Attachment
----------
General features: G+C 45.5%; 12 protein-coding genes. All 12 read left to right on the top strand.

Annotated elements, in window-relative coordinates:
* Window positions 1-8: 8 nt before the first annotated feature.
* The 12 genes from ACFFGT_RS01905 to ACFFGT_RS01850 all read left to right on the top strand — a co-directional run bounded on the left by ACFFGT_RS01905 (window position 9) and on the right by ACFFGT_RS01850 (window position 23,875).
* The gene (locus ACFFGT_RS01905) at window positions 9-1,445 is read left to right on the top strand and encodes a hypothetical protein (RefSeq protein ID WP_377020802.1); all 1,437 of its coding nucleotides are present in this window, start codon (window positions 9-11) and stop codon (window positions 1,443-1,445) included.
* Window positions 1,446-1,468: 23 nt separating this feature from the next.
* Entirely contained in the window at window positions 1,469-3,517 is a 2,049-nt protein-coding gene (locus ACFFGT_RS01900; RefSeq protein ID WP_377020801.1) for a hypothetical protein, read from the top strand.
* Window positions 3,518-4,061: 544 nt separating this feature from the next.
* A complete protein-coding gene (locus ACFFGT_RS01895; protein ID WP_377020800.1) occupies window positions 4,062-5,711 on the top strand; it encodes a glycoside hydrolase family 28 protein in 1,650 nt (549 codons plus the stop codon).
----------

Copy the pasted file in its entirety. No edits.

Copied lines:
General features: G+C 45.5%; 12 protein-coding genes. All 12 read left to right on the top strand.

Annotated elements, in window-relative coordinates:
* Window positions 1-8: 8 nt before the first annotated feature.
* The 12 genes from ACFFGT_RS01905 to ACFFGT_RS01850 all read left to right on the top strand — a co-directional run bounded on the left by ACFFGT_RS01905 (window position 9) and on the right by ACFFGT_RS01850 (window position 23,875).
* The gene (locus ACFFGT_RS01905) at window positions 9-1,445 is read left to right on the top strand and encodes a hypothetical protein (RefSeq protein ID WP_377020802.1); all 1,437 of its coding nucleotides are present in this window, start codon (window positions 9-11) and stop codon (window positions 1,443-1,445) included.
* Window positions 1,446-1,468: 23 nt separating this feature from the next.
* Entirely contained in the window at window positions 1,469-3,517 is a 2,049-nt protein-coding gene (locus ACFFGT_RS01900; RefSeq protein ID WP_377020801.1) for a hypothetical protein, read from the top strand.
* Window positions 3,518-4,061: 544 nt separating this feature from the next.
* A complete protein-coding gene (locus ACFFGT_RS01895; protein ID WP_377020800.1) occupies window positions 4,062-5,711 on the top strand; it encodes a glycoside hydrolase family 28 protein in 1,650 nt (549 codons plus the stop codon).